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Rights abuses are rife in Africa’s lusophone countries, the US says

Of the six lusophone countries on the continent, only Cabo Verde escapes criticism in Washington’s annual survey of human rights around the world.

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Of the six lusophone countries on the continent, only Cabo Verde escapes criticism in Washington’s annual survey of human rights around the world.

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PUBLISHED

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Less than 1 minute Minutes

UPDATED: 22 Dec 2023, 12:28 am

Serious human rights violations took place in almost all of Africa’s lusophone countries in 2022, according to the US State Department’s 2022 Country Reports on Human Rights Practices.

In Angola, the report found evidence of arbitrary killings, torture, arbitrary detention, restrictions on free expression and the press, censorship, interference with the freedom of peaceful assembly, government corruption, a lack of accountability for gender-based violence, and violence or threats of violence targeting lesbian, gay, bisexual, transgender, queer, and intersex people.

It said that “accountability for human rights abuses was limited due to a lack of checks and balances, lack of institutional capacity, a culture of impunity, and government corruption”.

A similar litany of abuses was found in Mozambique and Equatorial Guinea.

In Mozambique, the report also noted “serious abuses in a conflict, including unlawful and widespread civilian deaths or harm, abductions, physical abuses, rape, sexual slavery, and unlawful use of child soldiers by nonstate actors”.

[See more: Macao hits back at US accusations of rights violations]

In Equatorial Guinea, researchers additionally found “credible reports” of punishment of family members for alleged offences by a relative, restrictive law on the operation and funding of NGOs, and restrictions on movement and political participation.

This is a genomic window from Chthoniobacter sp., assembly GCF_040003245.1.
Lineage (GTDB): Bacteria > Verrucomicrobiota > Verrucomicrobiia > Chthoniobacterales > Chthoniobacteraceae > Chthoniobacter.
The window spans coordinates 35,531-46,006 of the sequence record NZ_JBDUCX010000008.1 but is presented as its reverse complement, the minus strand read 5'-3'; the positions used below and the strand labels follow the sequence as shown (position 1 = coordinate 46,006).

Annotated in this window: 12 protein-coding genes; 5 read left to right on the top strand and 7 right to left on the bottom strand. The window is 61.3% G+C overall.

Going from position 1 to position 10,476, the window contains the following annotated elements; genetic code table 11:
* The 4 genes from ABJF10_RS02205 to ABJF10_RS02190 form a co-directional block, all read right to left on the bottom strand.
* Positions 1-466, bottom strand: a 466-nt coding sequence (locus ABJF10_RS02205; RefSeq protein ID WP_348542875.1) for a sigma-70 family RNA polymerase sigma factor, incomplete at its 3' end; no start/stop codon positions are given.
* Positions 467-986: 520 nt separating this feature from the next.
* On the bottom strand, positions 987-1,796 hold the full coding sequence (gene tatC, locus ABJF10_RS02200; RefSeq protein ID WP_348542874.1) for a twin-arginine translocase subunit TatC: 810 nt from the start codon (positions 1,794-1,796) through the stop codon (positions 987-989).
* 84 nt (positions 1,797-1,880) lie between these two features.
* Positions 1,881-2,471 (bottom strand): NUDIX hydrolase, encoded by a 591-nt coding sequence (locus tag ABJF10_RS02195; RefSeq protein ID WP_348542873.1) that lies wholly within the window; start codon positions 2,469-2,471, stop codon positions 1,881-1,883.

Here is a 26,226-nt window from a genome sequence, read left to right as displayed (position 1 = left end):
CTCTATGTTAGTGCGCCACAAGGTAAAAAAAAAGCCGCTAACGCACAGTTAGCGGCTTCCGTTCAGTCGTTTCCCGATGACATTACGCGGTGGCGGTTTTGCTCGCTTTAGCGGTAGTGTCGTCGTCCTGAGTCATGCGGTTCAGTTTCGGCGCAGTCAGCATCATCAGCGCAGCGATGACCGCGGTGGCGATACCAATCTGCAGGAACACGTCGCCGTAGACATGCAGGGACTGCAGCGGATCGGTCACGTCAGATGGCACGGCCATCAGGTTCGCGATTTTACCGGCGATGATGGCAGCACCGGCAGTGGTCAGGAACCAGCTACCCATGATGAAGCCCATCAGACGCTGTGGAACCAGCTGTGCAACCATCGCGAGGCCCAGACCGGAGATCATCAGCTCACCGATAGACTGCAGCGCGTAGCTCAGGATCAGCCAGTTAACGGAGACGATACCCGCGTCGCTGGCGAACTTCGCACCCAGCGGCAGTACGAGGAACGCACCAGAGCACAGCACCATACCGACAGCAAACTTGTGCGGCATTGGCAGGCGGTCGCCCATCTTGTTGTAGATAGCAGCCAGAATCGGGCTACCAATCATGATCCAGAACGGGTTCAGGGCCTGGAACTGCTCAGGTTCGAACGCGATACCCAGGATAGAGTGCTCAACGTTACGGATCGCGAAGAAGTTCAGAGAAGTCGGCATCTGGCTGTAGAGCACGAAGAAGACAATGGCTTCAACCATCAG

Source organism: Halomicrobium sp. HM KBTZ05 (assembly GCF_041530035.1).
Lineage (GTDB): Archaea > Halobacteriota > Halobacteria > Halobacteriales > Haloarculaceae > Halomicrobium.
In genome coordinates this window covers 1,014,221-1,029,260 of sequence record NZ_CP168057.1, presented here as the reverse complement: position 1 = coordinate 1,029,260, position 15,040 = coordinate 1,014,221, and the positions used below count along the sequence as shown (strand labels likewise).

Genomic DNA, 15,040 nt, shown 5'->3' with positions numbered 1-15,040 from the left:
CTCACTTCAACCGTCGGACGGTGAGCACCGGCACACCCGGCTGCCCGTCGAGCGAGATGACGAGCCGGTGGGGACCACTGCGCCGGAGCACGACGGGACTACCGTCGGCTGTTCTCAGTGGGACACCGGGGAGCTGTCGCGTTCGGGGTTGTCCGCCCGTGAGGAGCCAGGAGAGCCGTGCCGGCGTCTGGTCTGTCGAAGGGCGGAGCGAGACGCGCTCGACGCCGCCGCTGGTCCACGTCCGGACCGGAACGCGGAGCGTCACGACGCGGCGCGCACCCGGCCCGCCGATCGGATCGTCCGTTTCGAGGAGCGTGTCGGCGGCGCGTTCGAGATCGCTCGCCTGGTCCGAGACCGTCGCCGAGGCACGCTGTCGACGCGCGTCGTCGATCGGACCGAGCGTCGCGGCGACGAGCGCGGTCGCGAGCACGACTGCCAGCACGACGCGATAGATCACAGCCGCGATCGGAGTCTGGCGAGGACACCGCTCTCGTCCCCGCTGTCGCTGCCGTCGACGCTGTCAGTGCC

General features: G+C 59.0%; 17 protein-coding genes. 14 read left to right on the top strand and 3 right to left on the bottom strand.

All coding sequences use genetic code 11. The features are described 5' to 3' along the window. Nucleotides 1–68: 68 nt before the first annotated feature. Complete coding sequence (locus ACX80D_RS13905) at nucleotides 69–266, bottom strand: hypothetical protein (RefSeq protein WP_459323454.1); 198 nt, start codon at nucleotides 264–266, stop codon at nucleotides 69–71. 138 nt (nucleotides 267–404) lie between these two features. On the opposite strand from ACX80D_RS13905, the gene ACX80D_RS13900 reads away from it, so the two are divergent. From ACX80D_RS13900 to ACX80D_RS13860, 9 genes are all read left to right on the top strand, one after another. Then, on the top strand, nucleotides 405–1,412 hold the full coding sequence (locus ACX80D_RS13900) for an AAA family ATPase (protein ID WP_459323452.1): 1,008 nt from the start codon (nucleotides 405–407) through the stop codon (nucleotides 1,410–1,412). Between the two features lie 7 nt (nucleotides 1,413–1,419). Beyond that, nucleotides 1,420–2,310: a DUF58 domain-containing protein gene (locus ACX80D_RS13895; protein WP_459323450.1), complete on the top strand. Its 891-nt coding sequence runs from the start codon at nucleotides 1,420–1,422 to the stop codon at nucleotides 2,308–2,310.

In Guinea-Bissau, researchers found reports of torture, arbitrary arrest, “serious problems with the independence of the judiciary”, restrictions on free expression and media, including violence against journalists, and “serious government corruption”. It said that a culture of impunity continued to be a problem.

While there was evidence of human rights abuses in  São Tomé and Príncipe, including extrajudicial killings, torture, corruption and violence toward women and children, the report noted that “the government took some steps to identify, investigate, prosecute, and punish officials who committed abuses”.

Of Africa’s lusophone countries, only Cabo Verde came in for a good report. “There were no reports of significant human rights abuses” researchers said, noting that “the government had mechanisms in place to identify and punish officials who may commit human rights abuses or engage in corruption”.

Critics say that Washington ignores its own human rights issues in drawing up the annual report, which covers 198 countries. China hits back each year with its own assessment, The State of Democracy in the United States.

This year, Beijing took issue with “money politics, identity politics, social rifts, and the gulf between the rich and poor” in the US and accused Washington of using “the pretext of democracy to oppress other countries and serve its own agenda” while “exacerbating division in the international community”.

 

UPDATED: 22 Dec 2023, 12:28 am

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